Day 143: Jakarta, Indonesia
I splurged on an executive overnight train to Jakarta. It was $24 for the eight-hour trip, but it had air-conditioning and reclining seats, a welcome change from the filthy, crowded public buses I had been using. I wasn't able to sleep thanks to the man across the aisle from me who was talking loudly to his friend for almost three hours. I've never heard someone talk so fast for so long. The voices in the carriage grew quiet around one o'clock in the morning, but the offensive fluorescent lighting never dimmed, and the sliding door to the coach banged open and shut all night as the train rocked. At one point our train stopped mysteriously for half an hour with no one boarding or exiting. It turned out we were waiting for a train heading in the opposite direction to pass. Travel in Indonesia can be painfully slow sometimes.
The train arrived at the station in central Jakarta at the absurd hour of 5 a.m. – and it was an hour late. I had contacted a guy named Anton through CouchSurfing and was planning on staying with him in Jakarta. He was nice enough to pick me up from the train station, even though it turned out he couldn't host me. He also helped me out by calling BCA, the bank whose ATM ate my card, to ask how I could retrieve it. It wasn't good news: BCA's policy is to destroy non-BCA bank cards that are eaten by their ATMs, even if I could show that my passport matched my name on the card. BCA was a dead end, so we grabbed breakfast, and then Anton dropped me off at a cheap guest house in the backpacker area before he went to work.
As a last resort, I visited the U.S. embassy to see if they could do anything to convince BCA Bank not to destroy my card. The embassy was a nightmare of security, and given Jakarta's history of terrorist bombings, I'm not surprised. Even as an American citizen, I was not even allowed in the gate without a scheduled appointment, which could only be made during a two-hour window in the afternoons. It was futile to explain to the guard that I could not possibly have made an appointment, as the incident had occurred only the day before. I tried to explain that my Indonesian visa expired the next day, and that I was flying to Singapore, but he would make no accommodation to allow me to ask someone if the embassy could even help. It probably couldn't anyway – I suppose they have more important things to worry about. At least I knew the score; my card was irretrievably lost. So now my only option is to have a new card sent to me whenever I stop for more than a few days somewhere. It's hard to receive mail when you're constantly on the move. I'm lucky that I have my other bank card.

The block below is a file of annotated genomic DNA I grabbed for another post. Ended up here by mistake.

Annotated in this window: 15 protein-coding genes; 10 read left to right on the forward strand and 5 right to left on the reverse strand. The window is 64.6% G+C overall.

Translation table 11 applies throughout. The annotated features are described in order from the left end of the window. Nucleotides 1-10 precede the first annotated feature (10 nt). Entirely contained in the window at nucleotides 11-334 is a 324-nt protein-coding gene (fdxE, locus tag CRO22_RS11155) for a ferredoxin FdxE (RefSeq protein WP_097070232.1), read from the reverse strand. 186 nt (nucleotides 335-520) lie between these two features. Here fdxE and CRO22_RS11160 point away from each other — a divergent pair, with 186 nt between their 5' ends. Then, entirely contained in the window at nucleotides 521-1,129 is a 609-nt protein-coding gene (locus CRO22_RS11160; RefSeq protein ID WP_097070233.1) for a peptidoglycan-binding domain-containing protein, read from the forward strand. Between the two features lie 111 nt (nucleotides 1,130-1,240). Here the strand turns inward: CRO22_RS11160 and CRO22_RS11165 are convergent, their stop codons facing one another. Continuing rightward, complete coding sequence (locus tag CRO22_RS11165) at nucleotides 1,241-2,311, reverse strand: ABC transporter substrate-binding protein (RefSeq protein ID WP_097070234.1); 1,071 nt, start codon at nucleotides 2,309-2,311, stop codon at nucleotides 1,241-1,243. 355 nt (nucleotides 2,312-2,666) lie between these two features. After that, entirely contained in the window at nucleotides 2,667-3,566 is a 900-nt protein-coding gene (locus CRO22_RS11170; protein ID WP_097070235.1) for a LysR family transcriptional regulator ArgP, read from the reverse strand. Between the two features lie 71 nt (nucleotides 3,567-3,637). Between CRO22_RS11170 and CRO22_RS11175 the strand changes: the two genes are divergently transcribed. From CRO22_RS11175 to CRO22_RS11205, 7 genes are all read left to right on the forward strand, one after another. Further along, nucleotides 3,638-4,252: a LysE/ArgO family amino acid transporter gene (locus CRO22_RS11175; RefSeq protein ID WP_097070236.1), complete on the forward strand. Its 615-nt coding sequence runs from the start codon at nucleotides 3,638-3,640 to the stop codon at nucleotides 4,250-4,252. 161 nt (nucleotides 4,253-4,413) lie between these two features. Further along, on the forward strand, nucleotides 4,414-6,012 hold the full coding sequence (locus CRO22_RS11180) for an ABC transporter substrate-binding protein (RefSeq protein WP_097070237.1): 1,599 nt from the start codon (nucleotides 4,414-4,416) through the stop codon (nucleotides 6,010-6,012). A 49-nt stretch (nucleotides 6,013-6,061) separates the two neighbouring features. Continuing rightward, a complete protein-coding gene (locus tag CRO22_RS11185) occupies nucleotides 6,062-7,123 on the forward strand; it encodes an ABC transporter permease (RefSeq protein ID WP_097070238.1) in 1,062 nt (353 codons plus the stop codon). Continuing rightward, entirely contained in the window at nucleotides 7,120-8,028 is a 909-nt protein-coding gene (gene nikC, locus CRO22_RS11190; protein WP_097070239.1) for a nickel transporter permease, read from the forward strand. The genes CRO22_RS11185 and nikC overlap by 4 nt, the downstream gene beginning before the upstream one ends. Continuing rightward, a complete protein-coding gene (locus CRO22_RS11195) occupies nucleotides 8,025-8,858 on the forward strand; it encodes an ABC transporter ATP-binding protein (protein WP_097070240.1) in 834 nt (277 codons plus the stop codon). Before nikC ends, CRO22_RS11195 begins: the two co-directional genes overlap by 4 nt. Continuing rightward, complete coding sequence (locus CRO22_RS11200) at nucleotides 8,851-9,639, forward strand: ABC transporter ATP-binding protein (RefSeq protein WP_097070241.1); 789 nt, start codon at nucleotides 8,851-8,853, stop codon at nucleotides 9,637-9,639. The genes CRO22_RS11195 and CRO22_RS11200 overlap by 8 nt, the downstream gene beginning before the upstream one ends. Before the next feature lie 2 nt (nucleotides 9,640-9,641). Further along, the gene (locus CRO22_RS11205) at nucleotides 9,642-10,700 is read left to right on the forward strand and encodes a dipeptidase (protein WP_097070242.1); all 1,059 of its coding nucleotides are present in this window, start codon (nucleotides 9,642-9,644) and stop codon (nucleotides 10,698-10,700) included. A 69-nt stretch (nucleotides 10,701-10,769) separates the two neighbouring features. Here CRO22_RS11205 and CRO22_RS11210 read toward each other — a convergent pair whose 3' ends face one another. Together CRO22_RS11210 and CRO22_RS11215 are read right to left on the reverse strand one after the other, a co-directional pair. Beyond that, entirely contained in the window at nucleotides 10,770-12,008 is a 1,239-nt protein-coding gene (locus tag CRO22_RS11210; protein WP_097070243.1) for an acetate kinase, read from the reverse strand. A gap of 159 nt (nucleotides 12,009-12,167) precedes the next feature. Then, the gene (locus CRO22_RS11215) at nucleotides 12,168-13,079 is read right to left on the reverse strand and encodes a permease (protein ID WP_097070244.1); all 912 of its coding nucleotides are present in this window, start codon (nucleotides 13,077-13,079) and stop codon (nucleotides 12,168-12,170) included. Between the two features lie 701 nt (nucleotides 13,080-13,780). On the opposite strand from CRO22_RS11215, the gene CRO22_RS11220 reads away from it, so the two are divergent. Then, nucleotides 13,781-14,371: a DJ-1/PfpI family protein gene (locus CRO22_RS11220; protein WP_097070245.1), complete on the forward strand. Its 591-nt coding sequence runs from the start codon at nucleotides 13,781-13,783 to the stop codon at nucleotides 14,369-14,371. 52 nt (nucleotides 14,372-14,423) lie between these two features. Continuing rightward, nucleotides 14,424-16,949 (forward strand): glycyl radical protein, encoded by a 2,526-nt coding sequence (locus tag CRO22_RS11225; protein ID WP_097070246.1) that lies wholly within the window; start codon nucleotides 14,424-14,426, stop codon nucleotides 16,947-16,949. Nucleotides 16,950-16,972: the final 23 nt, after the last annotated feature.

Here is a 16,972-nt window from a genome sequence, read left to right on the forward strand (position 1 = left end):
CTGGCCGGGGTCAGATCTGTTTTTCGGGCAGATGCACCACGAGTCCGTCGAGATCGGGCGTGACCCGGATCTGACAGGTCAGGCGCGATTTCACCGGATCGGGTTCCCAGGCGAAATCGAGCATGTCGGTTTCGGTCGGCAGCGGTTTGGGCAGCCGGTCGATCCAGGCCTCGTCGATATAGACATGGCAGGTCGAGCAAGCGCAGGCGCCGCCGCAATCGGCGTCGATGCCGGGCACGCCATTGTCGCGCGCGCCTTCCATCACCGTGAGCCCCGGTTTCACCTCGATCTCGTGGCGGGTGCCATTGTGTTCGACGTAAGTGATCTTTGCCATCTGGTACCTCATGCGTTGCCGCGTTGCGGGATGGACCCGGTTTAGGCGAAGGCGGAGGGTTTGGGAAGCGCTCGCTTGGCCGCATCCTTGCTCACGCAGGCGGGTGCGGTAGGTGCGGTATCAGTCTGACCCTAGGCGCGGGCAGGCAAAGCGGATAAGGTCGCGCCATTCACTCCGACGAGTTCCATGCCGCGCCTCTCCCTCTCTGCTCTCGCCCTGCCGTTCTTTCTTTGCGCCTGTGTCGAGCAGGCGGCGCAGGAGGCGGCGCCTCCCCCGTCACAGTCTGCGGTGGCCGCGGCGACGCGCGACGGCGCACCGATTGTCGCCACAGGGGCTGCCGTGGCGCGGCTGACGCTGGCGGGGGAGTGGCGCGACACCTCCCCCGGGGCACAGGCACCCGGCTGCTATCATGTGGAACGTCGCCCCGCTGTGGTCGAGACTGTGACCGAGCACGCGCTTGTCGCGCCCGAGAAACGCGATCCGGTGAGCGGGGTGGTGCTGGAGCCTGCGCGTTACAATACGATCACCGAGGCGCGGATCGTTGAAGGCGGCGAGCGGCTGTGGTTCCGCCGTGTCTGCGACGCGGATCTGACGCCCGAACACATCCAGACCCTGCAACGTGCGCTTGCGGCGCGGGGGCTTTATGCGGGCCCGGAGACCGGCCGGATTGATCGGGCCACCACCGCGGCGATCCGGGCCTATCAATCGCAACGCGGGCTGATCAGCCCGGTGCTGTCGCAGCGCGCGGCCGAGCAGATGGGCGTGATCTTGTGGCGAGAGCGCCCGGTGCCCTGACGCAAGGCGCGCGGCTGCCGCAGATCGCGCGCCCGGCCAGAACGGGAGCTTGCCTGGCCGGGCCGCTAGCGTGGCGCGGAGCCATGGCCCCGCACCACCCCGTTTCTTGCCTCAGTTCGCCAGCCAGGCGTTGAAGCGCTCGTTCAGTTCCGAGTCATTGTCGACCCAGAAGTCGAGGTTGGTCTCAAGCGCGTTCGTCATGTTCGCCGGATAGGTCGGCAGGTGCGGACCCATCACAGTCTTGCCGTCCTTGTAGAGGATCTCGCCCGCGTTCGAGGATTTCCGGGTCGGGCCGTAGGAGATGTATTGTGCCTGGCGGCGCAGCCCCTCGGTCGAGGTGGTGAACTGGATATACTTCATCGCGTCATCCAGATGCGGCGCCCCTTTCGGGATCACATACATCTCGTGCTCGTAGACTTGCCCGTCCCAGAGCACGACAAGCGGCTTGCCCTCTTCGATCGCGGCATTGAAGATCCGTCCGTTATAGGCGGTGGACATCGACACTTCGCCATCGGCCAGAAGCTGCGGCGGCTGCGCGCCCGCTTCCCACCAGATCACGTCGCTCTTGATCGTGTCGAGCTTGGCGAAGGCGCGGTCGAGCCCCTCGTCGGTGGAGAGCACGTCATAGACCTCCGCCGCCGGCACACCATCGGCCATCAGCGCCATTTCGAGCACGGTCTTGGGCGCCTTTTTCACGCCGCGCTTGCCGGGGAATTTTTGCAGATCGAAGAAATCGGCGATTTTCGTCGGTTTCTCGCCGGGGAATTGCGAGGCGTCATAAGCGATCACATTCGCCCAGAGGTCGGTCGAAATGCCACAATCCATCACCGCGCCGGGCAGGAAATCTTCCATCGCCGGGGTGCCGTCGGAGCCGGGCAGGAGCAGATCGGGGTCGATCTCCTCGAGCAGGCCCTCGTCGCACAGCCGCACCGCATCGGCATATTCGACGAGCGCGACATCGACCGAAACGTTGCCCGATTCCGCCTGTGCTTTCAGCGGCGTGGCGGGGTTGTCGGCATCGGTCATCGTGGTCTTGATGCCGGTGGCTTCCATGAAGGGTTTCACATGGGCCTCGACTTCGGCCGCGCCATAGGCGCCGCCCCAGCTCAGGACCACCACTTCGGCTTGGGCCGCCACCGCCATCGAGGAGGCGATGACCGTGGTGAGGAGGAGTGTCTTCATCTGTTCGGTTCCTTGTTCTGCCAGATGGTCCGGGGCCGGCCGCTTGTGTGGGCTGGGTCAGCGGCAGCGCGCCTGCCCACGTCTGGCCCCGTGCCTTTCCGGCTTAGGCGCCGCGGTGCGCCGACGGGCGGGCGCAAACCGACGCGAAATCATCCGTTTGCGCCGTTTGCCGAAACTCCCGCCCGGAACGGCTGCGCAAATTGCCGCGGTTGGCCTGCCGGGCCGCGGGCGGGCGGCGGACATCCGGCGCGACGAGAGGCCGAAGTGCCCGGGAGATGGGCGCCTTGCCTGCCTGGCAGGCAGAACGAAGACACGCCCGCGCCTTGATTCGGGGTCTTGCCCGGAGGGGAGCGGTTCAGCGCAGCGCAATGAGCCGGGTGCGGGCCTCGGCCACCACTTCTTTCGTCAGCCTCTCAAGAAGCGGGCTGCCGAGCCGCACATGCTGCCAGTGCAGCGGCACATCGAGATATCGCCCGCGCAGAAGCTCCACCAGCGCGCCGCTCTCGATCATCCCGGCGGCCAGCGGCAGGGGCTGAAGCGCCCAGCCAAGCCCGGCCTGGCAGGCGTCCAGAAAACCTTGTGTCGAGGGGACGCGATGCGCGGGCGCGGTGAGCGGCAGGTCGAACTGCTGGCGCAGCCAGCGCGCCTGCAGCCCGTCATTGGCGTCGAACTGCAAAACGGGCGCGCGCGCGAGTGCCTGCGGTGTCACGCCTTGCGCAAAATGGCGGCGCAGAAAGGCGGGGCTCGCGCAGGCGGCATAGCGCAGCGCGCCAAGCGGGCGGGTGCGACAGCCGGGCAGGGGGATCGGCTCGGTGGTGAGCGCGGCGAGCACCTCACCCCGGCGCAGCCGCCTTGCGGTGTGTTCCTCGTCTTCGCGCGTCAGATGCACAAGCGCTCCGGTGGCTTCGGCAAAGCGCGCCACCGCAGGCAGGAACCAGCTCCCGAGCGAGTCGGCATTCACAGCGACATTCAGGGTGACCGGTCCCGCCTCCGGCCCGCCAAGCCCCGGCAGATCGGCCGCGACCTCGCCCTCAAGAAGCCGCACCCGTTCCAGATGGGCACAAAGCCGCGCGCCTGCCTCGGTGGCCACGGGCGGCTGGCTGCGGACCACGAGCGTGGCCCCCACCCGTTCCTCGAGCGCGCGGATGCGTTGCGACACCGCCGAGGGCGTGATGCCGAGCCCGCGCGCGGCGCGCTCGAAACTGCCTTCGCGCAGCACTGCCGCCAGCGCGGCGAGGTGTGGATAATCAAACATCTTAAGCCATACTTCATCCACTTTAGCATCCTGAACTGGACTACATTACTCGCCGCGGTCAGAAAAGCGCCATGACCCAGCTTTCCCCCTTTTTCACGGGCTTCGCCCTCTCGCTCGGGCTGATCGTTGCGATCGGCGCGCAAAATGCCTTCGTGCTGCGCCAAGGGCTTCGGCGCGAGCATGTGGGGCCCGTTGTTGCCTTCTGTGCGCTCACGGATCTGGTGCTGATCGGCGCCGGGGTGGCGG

Canal in Jakarta, Java, Indonesia
Even though I hadn't slept on the train, there was no point in wasting the day napping, so with the bank card issue at a halt for now, I mustered my energy and set out to explore the city. An estimated 22 million people live in the urban agglomeration, making Jakarta the second most populous city in the world. With forests of skyscrapers, sprawling shopping malls, and epic traffic clogging the highways, Jakarta looks like some super-L.A. Beneath the surface of gleam and polish, ugly poverty grips the city. Slums sprawl along sewage-filled canals, saturated with the stench of decaying garbage. The contrast between modern boulevards and crumbling, Third World alleyways is glaring.
In the Menteng subdistrict, I visited the school attended by Barack Obama when he lived in Jakarta in the 1960s; a statue of him as a boy sits in the courtyard. I also visited the Istaqlal Mosque, the largest in Southeast Asia, and Merdeka Square, which boasts the 422-foot-tall National Monument at its center. In the evening, I met back up with Anton and a couple of German backpackers, and we went to a rooftop restaurant for dinner. The view of Jakarta at sunset was breathtaking.
Old City Hall, Jakarta, Java, Indonesia
This morning, I visited Jakarta's Old Town, Kota, which contains the vestiges of the Dutch colonial capital of Batavia, founded in the early 1600s. The former city hall, built in 1710, served as the administrative headquarters of the Dutch East India Company, which controlled the region at the time. The Dutch-style canals that were built in Batavia are today not much more than rivers of sewage flanked by dilapidated colonial buildings. I enjoyed a cup of coffee in the lonely Café Batavia on the main square of Taman Fatahillah, and then proceeded to find an ojek (motorbike taxi) back to my guest house. It was a surprisingly time-consuming task to find one; when I'm not looking for transport, I'm endlessly bombarded by offers, but when I actually want to go somewhere, there are no taxis in sight. Once I finally found a motorbike, the driver navigated through the dense Jakarta traffic, stopping often to ask directions. Ojek, becak, and taxi drivers never seem to know where anything is in their own city, even if you are asking to go to the central tourist hotel district. Of course, they don't acknowledge that they don't know where your destination is until you're already on the vehicle.
I was soon back at my hotel, having explored Jakarta as thoroughly as can be done in two days. After spending the past month in Indonesia (the longest I've spent in any country so far on this trip), I am leaving for the airport and will be in glitzy Singapore in just four hours.